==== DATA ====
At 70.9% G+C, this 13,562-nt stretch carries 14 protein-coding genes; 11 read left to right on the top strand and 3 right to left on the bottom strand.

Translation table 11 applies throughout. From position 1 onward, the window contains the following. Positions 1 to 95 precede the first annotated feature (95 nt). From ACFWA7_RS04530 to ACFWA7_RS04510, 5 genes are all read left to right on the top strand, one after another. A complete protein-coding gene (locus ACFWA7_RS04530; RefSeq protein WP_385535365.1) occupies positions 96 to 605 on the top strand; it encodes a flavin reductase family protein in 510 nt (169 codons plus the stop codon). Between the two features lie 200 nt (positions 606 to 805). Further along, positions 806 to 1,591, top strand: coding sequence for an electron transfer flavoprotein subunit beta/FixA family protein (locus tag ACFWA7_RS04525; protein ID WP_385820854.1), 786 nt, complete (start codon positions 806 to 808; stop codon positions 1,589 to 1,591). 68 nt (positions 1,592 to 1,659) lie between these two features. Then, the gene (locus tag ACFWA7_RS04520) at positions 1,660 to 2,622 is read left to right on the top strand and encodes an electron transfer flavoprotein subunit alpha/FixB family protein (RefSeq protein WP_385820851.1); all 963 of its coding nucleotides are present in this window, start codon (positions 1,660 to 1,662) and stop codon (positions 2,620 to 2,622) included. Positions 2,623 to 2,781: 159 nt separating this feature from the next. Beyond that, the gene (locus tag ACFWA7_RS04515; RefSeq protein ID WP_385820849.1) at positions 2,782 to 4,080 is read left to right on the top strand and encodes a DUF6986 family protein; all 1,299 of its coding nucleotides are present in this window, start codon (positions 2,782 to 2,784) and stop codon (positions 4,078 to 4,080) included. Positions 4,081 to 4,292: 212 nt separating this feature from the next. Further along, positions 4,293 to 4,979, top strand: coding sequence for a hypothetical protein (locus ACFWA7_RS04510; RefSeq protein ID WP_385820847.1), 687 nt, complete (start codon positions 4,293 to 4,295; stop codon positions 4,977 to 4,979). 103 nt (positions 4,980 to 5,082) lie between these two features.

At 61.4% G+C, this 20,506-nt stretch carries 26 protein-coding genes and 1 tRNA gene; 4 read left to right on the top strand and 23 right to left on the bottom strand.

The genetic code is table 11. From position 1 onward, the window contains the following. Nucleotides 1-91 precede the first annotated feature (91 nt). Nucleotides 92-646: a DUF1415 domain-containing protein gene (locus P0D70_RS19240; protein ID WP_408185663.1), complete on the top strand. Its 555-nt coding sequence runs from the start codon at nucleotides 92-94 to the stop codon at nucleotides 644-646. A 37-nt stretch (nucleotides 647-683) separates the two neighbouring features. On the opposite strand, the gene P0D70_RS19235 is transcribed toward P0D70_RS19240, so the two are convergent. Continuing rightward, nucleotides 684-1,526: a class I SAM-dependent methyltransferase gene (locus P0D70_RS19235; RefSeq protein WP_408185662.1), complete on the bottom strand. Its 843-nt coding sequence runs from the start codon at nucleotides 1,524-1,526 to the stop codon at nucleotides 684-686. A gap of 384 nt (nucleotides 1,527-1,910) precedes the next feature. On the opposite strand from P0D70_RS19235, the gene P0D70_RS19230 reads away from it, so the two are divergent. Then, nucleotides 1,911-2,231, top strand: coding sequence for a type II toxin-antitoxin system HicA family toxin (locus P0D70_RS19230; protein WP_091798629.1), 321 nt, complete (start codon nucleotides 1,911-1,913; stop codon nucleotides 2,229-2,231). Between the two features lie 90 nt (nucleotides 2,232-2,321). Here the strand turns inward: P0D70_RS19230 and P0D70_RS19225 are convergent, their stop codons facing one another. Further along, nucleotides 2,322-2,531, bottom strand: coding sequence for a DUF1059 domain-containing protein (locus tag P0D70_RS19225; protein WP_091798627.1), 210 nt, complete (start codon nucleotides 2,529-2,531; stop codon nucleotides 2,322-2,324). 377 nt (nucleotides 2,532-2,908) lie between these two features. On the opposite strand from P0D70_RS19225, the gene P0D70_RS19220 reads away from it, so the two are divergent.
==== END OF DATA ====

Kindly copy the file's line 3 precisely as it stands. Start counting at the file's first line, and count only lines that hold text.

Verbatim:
At 61.4% G+C, this 20,506-nt stretch carries 26 protein-coding genes and 1 tRNA gene; 4 read left to right on the top strand and 23 right to left on the bottom strand.